Has anybody considered using syringe pumps for better control over dosing? DIY syringe pumps using 3D printing and other fabrication methods seem to be popular among people setting up low-budget biology labs.
Having watched the discussion here on the forum for most of the last year, it sounds like the peristaltic pumps in the BOM move fluid too quickly. People seem to be having trouble with achieving small, carefully controlled doses. I haven’t tried it myself. But, from what I see in people’s syringe pump videos, that route might be an easier way to get really good dosing control.
There are a couple syringe pump configurations you can use:
Manual refills: Use a regular syringe with a tube on it, and have a person fill it manually. Your machine just needs to squeeze the plunger at a controlled rate and detect when the syringe needs refilling. This looks good for moving small amounts of fluid slowly and gradually.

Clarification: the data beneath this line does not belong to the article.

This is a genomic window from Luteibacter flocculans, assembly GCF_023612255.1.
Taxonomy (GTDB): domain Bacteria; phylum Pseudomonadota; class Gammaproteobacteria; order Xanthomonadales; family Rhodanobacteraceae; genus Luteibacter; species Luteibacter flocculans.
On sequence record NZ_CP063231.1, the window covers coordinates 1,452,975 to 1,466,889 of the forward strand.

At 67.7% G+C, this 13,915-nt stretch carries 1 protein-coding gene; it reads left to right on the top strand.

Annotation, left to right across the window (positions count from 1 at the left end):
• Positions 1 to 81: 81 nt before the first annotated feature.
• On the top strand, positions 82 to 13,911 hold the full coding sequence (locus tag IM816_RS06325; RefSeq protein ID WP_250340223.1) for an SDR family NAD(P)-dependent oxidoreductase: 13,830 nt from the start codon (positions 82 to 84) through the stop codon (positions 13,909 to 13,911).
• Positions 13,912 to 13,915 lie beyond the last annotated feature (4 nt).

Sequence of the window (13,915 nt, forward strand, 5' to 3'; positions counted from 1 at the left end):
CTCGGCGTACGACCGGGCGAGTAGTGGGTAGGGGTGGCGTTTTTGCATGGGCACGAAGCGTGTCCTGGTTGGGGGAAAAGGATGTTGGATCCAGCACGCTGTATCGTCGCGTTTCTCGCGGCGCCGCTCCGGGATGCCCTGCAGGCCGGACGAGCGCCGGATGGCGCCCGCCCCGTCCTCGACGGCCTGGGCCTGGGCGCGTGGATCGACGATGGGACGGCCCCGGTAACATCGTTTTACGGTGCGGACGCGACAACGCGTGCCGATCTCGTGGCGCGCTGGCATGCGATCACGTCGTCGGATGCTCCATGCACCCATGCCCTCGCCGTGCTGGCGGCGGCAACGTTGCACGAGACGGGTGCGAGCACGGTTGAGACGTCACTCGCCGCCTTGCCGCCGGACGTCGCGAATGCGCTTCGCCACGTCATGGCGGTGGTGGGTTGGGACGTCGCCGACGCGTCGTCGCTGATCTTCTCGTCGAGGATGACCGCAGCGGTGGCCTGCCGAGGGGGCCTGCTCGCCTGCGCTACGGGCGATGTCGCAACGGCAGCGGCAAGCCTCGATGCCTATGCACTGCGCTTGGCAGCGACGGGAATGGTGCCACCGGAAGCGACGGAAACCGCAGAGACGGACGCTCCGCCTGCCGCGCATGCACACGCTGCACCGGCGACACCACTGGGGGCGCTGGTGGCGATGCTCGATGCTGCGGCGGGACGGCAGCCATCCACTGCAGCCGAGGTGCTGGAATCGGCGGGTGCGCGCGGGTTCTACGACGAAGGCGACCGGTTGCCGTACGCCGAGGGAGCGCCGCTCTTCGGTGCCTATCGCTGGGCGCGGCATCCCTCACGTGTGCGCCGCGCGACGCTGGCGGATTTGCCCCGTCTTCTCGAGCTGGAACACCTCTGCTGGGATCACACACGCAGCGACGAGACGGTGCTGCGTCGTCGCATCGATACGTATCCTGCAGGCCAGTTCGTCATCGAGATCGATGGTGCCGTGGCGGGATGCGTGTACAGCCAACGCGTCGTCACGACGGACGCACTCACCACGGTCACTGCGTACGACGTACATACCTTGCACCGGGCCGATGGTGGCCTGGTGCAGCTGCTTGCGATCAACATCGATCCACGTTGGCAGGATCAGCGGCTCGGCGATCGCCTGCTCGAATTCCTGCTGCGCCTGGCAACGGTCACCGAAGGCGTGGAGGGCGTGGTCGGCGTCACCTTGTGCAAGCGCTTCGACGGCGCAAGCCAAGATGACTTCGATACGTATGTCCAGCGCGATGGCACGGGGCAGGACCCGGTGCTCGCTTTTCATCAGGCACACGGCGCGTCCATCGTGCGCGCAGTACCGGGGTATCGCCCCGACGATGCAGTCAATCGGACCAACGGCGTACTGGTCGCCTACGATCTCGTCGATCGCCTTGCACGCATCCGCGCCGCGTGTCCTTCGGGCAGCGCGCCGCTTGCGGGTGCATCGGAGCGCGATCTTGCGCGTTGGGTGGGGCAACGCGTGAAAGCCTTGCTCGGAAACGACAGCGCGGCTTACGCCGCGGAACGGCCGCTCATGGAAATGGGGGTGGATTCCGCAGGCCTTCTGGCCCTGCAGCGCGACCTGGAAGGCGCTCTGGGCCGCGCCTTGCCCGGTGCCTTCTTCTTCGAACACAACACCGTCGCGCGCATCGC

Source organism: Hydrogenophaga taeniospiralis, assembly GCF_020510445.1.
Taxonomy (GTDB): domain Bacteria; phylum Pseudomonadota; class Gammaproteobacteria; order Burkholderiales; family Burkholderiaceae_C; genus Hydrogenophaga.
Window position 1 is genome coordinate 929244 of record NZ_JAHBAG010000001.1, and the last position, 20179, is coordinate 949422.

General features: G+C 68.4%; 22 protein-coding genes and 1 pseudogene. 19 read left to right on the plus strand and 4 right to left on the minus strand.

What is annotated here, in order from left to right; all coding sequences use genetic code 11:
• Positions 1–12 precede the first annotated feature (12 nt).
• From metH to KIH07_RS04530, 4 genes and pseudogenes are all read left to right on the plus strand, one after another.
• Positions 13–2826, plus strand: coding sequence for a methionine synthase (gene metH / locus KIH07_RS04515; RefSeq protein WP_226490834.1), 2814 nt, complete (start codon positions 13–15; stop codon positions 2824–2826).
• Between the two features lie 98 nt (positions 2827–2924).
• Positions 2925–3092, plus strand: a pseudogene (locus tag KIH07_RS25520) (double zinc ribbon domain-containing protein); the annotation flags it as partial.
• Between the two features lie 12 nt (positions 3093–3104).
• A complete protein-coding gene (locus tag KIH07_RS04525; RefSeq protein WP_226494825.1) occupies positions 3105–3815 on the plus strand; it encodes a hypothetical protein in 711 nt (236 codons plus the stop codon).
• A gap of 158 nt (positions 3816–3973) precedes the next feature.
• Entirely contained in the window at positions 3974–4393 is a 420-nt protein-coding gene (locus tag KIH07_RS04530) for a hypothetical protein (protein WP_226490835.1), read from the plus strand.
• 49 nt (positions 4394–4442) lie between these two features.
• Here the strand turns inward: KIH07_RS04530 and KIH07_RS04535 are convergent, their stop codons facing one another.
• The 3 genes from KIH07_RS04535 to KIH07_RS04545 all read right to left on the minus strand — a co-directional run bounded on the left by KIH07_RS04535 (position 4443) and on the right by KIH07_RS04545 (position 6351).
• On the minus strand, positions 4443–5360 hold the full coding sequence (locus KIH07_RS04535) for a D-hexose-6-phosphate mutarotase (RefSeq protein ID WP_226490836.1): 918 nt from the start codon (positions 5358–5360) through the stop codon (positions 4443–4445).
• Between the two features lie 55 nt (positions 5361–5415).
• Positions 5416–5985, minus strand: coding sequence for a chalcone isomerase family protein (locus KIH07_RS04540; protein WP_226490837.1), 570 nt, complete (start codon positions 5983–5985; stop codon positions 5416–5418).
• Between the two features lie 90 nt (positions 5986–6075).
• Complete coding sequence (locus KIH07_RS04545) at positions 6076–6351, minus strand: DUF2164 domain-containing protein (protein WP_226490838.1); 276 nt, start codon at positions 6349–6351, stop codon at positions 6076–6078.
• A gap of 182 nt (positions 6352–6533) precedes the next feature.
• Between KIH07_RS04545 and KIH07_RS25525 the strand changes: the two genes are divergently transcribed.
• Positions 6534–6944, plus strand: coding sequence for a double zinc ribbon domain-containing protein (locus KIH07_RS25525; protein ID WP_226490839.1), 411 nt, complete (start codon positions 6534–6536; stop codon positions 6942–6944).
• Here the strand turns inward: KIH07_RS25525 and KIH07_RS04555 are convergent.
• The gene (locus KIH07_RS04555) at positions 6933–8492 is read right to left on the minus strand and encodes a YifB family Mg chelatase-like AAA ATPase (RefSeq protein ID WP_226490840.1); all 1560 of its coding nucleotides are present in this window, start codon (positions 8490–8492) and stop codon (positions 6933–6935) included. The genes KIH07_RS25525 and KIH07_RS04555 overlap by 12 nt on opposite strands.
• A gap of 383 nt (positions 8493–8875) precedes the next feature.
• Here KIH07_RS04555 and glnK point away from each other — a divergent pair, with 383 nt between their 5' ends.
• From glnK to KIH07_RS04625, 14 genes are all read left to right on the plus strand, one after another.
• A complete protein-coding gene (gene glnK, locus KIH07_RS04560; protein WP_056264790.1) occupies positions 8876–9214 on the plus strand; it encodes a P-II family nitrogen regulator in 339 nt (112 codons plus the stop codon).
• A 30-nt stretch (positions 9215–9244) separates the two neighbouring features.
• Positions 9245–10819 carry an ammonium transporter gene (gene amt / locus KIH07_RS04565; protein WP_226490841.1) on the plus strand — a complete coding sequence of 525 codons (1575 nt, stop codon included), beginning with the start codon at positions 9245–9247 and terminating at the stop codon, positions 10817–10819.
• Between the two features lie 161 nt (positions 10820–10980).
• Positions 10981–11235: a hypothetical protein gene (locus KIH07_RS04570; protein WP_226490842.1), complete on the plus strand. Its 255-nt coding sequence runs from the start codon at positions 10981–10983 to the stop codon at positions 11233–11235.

Continuous pumping: Instead of just a tube on your syringe, use the valve from a “Cornwall syringe”, or build the equivalent from a couple check valves and a tee joint. The Cornwall syringe configuration would draw liquid from one tube when your machine pulls the plunger and expel liquid through the other tube when your machine pushes the plunger.
Here are some of the good links I found by searching for “DIY syringe pump”, “syringe servo”, “3D printed syringe pump”, etc.:
- https://www.youtube.com/watch?v=-81ECglkDqA – “Syringe injector (10cc with 180deg servo)”
- https://www.youtube.com/watch?v=TH8st3B_bd8 – “Arduino controlled aquarium dosing pump”
- https://www.youtube.com/watch?v=LK7IJcSUMkM – “DIY Syringe pump” (this shows the valve from a Cornwall syringe)